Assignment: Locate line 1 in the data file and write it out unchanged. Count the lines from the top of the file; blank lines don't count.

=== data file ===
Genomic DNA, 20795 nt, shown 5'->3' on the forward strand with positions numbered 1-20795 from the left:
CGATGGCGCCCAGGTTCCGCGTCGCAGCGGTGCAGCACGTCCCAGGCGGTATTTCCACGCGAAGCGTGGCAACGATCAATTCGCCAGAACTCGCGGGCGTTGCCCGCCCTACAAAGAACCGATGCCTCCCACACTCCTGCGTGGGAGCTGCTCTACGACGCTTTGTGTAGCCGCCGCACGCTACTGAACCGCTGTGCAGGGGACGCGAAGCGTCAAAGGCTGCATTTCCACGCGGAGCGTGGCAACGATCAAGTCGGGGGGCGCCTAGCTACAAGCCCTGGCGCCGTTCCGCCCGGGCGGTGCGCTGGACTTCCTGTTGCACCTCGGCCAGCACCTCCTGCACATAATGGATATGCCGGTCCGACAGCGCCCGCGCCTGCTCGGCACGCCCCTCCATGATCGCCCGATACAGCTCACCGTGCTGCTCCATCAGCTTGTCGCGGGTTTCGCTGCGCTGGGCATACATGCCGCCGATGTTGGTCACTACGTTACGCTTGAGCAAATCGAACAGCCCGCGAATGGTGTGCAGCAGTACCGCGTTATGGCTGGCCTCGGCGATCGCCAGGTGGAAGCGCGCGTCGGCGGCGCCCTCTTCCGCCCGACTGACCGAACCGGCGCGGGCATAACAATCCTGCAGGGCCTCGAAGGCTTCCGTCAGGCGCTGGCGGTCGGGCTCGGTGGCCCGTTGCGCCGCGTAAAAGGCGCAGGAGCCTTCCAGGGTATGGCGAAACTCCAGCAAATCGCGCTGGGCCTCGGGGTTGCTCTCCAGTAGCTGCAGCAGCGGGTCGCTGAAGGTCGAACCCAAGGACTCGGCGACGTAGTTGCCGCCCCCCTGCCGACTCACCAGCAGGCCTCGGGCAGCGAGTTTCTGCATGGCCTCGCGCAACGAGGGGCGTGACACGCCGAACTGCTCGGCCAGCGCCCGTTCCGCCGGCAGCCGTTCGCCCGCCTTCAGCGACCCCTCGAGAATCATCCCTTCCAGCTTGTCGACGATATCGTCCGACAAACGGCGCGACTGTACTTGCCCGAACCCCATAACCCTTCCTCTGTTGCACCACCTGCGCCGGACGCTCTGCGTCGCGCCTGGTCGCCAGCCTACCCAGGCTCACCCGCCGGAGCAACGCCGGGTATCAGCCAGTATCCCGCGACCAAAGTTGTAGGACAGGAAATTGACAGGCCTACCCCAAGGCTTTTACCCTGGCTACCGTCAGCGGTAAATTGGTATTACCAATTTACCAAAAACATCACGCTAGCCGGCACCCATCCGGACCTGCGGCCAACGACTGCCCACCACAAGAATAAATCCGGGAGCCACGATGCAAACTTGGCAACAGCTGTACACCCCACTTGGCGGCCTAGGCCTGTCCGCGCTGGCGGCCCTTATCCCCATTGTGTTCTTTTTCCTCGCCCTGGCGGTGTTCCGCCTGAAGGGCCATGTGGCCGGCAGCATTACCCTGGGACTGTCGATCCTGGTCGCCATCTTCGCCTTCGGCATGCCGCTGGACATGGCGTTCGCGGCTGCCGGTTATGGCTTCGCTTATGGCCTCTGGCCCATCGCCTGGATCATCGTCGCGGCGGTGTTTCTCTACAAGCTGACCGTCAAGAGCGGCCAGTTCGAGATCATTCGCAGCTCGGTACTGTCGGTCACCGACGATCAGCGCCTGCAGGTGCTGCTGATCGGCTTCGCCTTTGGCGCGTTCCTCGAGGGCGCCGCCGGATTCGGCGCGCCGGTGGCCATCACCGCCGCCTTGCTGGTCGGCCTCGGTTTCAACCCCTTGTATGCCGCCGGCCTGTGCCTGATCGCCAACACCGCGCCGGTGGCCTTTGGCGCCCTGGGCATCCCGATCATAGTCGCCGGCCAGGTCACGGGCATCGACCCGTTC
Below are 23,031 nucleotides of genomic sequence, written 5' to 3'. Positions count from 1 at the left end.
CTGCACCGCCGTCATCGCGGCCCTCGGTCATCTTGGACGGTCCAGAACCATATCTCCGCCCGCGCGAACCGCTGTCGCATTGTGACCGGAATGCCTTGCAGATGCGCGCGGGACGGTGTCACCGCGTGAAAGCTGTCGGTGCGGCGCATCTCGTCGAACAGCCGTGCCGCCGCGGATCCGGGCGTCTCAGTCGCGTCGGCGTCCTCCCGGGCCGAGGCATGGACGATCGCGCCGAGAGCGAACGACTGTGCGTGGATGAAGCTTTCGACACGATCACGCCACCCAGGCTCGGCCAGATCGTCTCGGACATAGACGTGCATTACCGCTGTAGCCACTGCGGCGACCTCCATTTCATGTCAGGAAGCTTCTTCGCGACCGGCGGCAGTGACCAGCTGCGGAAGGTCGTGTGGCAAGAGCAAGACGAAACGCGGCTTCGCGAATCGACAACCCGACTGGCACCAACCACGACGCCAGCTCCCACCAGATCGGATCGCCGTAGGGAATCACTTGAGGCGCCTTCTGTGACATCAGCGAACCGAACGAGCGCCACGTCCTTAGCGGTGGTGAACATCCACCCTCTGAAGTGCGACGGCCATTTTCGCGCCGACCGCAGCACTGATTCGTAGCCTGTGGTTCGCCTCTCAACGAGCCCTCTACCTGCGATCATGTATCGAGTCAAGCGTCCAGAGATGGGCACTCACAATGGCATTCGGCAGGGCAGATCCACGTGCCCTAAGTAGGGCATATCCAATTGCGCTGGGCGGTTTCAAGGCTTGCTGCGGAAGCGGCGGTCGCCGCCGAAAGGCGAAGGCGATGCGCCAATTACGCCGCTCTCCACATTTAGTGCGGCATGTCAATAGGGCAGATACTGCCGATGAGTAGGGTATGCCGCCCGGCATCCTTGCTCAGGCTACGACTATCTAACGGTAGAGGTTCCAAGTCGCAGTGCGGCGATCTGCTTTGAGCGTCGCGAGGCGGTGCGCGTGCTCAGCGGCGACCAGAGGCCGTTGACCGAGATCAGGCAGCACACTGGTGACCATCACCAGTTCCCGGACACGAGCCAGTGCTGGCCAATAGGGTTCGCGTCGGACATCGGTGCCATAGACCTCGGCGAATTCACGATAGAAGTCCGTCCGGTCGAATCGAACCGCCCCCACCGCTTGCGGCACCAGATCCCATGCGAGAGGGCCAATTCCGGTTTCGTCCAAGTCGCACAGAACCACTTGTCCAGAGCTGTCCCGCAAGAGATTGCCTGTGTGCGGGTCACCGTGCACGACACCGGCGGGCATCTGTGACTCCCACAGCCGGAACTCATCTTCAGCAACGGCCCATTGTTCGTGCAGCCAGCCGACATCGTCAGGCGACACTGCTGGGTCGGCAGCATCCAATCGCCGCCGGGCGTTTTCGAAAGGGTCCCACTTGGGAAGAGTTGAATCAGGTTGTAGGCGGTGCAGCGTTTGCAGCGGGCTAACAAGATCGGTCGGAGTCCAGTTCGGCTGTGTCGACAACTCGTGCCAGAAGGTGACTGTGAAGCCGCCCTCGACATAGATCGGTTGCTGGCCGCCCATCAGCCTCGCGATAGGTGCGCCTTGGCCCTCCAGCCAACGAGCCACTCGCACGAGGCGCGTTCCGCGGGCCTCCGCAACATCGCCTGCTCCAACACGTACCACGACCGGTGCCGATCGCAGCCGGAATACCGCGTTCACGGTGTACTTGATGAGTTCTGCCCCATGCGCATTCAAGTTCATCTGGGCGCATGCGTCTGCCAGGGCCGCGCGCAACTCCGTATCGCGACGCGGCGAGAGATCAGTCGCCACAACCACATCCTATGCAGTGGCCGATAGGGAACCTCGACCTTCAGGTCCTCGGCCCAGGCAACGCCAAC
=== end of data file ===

Genomic DNA, 20795 nt, shown 5'->3' on the forward strand with positions numbered 1-20795 from the left: